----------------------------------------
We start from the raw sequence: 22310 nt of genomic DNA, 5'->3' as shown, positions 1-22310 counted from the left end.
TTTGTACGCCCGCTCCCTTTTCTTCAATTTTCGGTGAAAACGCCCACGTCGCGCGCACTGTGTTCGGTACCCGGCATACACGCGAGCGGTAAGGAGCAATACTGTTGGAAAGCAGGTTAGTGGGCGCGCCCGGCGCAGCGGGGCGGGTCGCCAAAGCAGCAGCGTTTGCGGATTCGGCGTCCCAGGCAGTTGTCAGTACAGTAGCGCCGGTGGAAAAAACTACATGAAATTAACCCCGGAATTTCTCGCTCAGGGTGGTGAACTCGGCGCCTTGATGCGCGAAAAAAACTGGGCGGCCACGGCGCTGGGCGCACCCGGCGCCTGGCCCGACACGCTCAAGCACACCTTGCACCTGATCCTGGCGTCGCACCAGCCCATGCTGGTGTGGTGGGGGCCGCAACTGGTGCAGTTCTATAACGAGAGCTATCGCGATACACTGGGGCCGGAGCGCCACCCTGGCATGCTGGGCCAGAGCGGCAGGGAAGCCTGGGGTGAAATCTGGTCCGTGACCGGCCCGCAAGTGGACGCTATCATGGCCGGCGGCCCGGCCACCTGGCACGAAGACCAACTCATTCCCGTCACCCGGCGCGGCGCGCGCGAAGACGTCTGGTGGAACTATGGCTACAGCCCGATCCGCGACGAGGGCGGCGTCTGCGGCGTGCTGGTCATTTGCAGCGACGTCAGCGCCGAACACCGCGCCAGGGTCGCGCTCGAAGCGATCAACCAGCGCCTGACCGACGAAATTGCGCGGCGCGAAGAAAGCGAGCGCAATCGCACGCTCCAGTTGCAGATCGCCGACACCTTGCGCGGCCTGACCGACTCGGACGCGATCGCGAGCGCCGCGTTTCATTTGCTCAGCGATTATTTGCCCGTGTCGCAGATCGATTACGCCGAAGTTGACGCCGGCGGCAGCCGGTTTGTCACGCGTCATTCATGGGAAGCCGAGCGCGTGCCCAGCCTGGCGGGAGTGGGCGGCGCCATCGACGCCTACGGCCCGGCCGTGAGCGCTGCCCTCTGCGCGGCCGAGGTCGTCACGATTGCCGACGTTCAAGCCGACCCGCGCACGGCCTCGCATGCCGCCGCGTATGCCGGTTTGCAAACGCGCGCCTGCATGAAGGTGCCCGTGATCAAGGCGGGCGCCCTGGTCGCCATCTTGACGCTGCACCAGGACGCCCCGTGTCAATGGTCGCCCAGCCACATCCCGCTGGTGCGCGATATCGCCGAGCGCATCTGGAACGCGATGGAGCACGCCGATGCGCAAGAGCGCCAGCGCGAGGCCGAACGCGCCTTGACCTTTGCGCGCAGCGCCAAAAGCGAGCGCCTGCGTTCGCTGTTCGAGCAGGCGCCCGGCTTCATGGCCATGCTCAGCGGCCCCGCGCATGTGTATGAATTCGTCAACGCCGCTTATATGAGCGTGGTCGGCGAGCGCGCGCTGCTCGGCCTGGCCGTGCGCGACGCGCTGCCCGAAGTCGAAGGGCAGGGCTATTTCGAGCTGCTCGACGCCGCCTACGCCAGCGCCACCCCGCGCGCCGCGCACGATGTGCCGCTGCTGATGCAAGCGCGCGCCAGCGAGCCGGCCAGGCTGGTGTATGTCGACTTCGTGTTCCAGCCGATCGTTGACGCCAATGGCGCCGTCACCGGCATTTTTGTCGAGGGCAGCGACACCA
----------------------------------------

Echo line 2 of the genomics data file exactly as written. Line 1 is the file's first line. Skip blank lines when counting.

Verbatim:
TTTGTACGCCCGCTCCCTTTTCTTCAATTTTCGGTGAAAACGCCCACGTCGCGCGCACTGTGTTCGGTACCCGGCATACACGCGAGCGGTAAGGAGCAATACTGTTGGAAAGCAGGTTAGTGGGCGCGCCCGGCGCAGCGGGGCGGGTCGCCAAAGCAGCAGCGTTTGCGGATTCGGCGTCCCAGGCAGTTGTCAGTACAGTAGCGCCGGTGGAAAAAACTACATGAAATTAACCCCGGAATTTCTCGCTCAGGGTGGTGAACTCGGCGCCTTGATGCGCGAAAAAAACTGGGCGGCCACGGCGCTGGGCGCACCCGGCGCCTGGCCCGACACGCTCAAGCACACCTTGCACCTGATCCTGGCGTCGCACCAGCCCATGCTGGTGTGGTGGGGGCCGCAACTGGTGCAGTTCTATAACGAGAGCTATCGCGATACACTGGGGCCGGAGCGCCACCCTGGCATGCTGGGCCAGAGCGGCAGGGAAGCCTGGGGTGAAATCTGGTCCGTGACCGGCCCGCAAGTGGACGCTATCATGGCCGGCGGCCCGGCCACCTGGCACGAAGACCAACTCATTCCCGTCACCCGGCGCGGCGCGCGCGAAGACGTCTGGTGGAACTATGGCTACAGCCCGATCCGCGACGAGGGCGGCGTCTGCGGCGTGCTGGTCATTTGCAGCGACGTCAGCGCCGAACACCGCGCCAGGGTCGCGCTCGAAGCGATCAACCAGCGCCTGACCGACGAAATTGCGCGGCGCGAAGAAAGCGAGCGCAATCGCACGCTCCAGTTGCAGATCGCCGACACCTTGCGCGGCCTGACCGACTCGGACGCGATCGCGAGCGCCGCGTTTCATTTGCTCAGCGATTATTTGCCCGTGTCGCAGATCGATTACGCCGAAGTTGACGCCGGCGGCAGCCGGTTTGTCACGCGTCATTCATGGGAAGCCGAGCGCGTGCCCAGCCTGGCGGGAGTGGGCGGCGCCATCGACGCCTACGGCCCGGCCGTGAGCGCTGCCCTCTGCGCGGCCGAGGTCGTCACGATTGCCGACGTTCAAGCCGACCCGCGCACGGCCTCGCATGCCGCCGCGTATGCCGGTTTGCAAACGCGCGCCTGCATGAAGGTGCCCGTGATCAAGGCGGGCGCCCTGGTCGCCATCTTGACGCTGCACCAGGACGCCCCGTGTCAATGGTCGCCCAGCCACATCCCGCTGGTGCGCGATATCGCCGAGCGCATCTGGAACGCGATGGAGCACGCCGATGCGCAAGAGCGCCAGCGCGAGGCCGAACGCGCCTTGACCTTTGCGCGCAGCGCCAAAAGCGAGCGCCTGCGTTCGCTGTTCGAGCAGGCGCCCGGCTTCATGGCCATGCTCAGCGGCCCCGCGCATGTGTATGAATTCGTCAACGCCGCTTATATGAGCGTGGTCGGCGAGCGCGCGCTGCTCGGCCTGGCCGTGCGCGACGCGCTGCCCGAAGTCGAAGGGCAGGGCTATTTCGAGCTGCTCGACGCCGCCTACGCCAGCGCCACCCCGCGCGCCGCGCACGATGTGCCGCTGCTGATGCAAGCGCGCGCCAGCGAGCCGGCCAGGCTGGTGTATGTCGACTTCGTGTTCCAGCCGATCGTTGACGCCAATGGCGCCGTCACCGGCATTTTTGTCGAGGGCAGCGACACCA